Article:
DATA ANALYSIS PROCEDURES
The data collected was from different group interviews, which was differently transcribed. The transcriptions were coded using qualitative data analysis program. This was appropriate for the study because it is possible to have a constant comparison of the answers to the different questions from the different groups. It is easier to compare the codes and find out the differences and consistencies that help to reach to the conclusion. The data analysis procedure was appropriate for the study because answers from different groups may seem different but point at the same idea or have the same meaning (Meyer, 1991, p. 217). In such cases, coding will show the answers that are consistent from the field notes. This data analysis procedure was appropriate for the study because it helped in drawing of conclusion from the data.
Ways in which the data analysis is appropriate for answering the research question in testing of the study hypothesis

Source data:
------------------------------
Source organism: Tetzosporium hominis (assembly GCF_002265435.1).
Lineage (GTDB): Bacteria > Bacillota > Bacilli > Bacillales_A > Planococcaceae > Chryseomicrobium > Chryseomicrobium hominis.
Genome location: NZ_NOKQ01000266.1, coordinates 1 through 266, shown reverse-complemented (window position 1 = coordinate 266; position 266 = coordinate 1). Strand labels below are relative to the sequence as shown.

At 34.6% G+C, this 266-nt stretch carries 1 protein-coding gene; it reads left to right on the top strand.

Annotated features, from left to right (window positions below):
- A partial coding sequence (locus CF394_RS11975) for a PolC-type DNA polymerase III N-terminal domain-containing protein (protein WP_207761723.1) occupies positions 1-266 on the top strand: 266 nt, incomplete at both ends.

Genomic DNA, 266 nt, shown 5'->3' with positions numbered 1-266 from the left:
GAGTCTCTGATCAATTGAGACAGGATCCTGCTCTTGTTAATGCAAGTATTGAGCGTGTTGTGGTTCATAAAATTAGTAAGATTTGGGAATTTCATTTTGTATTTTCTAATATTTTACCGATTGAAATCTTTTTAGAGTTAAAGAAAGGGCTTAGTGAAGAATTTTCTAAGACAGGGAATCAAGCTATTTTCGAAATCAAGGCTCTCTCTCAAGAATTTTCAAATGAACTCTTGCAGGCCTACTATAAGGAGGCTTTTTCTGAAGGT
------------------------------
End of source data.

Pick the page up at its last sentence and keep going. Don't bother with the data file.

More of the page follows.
The data analysis is appropriate in the testing of the research question and the study hypothesis because the codes assist the researchers to know the consistencies. This helps to know the main or the basic idea in the study because of the research interviews. It is possible in the study to have a hypothesis as a method of making decision using the available data (Corcoran et al., 1997, p. 365-382). Using the qualitative data analysis, all the transcriptions are coded which makes it easy to compare the results from the questions and categorize the specific events.
Key distinctions between qualitative and quantitative data
The main difference between qualitative data and quantitative data is that qualitative data deals with descriptions in a particular study while the quantitative data deals with numbers. Qualitative data in a study is data that cannot be measured such as beauty, tastes, appearance, textures, smells, and colors. On the other hand, quantitative data in any study is data that can be measured such as humidity, volume, area, length, weight, height, time, speed, members, cost, and ages. Quantitative data mainly deals with the quality while qualitative deals with quality.